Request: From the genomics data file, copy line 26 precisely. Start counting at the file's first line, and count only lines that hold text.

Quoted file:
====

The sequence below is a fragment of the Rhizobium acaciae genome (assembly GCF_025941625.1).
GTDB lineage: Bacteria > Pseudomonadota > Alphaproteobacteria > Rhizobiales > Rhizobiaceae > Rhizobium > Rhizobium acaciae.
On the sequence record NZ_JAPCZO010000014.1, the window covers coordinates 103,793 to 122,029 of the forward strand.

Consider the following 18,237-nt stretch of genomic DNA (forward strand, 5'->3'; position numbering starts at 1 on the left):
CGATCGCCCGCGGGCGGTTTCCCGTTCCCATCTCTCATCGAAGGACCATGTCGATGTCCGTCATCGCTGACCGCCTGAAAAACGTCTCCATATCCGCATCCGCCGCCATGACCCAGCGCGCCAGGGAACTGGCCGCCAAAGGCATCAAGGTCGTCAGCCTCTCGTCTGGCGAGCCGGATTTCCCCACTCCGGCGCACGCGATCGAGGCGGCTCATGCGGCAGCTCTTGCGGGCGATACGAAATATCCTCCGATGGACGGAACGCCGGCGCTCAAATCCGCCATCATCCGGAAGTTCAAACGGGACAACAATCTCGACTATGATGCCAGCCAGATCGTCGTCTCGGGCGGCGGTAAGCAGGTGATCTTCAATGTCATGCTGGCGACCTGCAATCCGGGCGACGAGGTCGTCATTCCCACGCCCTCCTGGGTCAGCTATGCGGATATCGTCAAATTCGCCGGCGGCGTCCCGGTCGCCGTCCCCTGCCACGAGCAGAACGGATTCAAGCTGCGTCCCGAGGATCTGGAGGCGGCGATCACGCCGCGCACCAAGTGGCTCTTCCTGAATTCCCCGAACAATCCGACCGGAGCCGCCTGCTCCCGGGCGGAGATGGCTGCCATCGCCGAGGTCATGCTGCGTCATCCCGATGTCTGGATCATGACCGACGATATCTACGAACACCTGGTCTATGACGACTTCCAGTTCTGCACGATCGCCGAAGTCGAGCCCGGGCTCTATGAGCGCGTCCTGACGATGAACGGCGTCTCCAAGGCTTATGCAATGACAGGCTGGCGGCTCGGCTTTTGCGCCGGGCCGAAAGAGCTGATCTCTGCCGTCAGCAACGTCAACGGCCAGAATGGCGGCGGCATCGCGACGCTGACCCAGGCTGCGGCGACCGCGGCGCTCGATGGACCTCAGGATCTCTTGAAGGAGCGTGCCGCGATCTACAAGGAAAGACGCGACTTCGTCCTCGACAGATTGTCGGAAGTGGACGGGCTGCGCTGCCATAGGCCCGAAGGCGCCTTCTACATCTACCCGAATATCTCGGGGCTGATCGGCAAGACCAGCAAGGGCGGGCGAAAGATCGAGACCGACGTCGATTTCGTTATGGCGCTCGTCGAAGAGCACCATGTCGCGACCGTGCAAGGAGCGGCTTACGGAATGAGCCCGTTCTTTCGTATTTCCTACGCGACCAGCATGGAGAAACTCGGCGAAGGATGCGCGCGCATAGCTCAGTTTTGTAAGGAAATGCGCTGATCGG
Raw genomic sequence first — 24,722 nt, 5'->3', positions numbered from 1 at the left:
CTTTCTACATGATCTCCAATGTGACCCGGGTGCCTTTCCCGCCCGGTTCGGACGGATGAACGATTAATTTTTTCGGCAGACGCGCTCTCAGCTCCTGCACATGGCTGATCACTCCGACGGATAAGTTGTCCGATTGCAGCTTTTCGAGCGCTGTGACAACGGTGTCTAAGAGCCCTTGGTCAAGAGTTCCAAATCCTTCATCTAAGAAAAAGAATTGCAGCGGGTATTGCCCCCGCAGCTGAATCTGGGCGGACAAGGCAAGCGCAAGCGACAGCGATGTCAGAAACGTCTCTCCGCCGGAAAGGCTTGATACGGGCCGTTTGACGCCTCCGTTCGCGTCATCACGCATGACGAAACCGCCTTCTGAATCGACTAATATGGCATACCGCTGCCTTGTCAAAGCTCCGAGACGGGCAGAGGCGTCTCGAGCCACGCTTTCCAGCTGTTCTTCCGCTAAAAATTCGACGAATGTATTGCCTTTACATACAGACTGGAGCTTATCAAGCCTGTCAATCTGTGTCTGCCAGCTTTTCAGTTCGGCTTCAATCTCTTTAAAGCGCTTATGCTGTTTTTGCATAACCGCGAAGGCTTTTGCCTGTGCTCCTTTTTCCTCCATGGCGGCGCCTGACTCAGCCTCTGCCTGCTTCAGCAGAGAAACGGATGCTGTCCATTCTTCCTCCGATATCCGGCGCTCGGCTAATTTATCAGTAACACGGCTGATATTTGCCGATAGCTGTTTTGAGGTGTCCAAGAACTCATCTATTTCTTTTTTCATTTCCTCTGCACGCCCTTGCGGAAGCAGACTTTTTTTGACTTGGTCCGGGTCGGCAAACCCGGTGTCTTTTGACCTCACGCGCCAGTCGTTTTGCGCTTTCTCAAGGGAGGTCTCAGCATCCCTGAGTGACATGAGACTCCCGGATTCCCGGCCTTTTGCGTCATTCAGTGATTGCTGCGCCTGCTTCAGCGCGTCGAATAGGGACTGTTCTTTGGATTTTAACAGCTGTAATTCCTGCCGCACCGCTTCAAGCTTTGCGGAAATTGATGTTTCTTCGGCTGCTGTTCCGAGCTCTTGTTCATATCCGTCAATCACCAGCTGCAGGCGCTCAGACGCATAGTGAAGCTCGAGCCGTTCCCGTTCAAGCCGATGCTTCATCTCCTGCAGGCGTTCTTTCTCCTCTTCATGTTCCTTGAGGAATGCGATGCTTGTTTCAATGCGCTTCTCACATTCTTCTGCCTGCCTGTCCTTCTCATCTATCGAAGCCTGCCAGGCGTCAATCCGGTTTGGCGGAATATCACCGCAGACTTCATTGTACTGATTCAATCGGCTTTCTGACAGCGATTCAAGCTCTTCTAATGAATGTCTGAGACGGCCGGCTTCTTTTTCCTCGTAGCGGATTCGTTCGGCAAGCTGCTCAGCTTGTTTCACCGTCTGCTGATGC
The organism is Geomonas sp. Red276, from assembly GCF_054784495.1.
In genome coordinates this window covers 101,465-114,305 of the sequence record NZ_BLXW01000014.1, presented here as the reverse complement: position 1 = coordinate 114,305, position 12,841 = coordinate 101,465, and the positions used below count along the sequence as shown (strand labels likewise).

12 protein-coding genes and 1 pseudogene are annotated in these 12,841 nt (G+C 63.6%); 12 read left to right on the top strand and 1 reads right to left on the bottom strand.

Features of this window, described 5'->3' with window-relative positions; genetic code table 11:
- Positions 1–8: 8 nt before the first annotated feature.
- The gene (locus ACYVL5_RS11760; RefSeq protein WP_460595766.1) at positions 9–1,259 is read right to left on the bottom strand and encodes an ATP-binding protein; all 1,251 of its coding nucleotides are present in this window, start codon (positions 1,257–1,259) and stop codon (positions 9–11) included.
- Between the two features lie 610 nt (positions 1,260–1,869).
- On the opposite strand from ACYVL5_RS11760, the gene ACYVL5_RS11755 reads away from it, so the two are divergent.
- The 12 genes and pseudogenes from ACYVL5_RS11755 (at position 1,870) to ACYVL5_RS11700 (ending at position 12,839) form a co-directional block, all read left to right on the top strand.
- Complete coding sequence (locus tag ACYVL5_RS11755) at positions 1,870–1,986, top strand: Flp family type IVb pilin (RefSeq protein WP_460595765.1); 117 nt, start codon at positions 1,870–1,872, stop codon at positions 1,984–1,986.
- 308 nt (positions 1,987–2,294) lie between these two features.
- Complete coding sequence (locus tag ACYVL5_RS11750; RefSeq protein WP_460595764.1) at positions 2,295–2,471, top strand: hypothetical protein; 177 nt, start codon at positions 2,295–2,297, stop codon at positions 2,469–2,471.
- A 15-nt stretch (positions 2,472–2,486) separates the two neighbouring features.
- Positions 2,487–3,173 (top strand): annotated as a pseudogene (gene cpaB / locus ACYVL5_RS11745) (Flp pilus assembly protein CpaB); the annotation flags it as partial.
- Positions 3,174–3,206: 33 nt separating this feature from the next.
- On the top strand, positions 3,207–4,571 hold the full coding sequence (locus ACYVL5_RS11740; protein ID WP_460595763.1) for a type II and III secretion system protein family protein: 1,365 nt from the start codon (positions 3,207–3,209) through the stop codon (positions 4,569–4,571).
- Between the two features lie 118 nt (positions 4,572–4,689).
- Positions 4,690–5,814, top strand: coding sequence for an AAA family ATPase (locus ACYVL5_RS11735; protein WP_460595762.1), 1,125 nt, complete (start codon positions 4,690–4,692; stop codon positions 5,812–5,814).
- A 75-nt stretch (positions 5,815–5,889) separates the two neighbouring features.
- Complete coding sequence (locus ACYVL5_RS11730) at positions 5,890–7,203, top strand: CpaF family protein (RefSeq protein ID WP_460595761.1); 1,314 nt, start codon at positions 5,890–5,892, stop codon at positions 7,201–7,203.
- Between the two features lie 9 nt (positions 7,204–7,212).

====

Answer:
- A 75-nt stretch (positions 5,815–5,889) separates the two neighbouring features.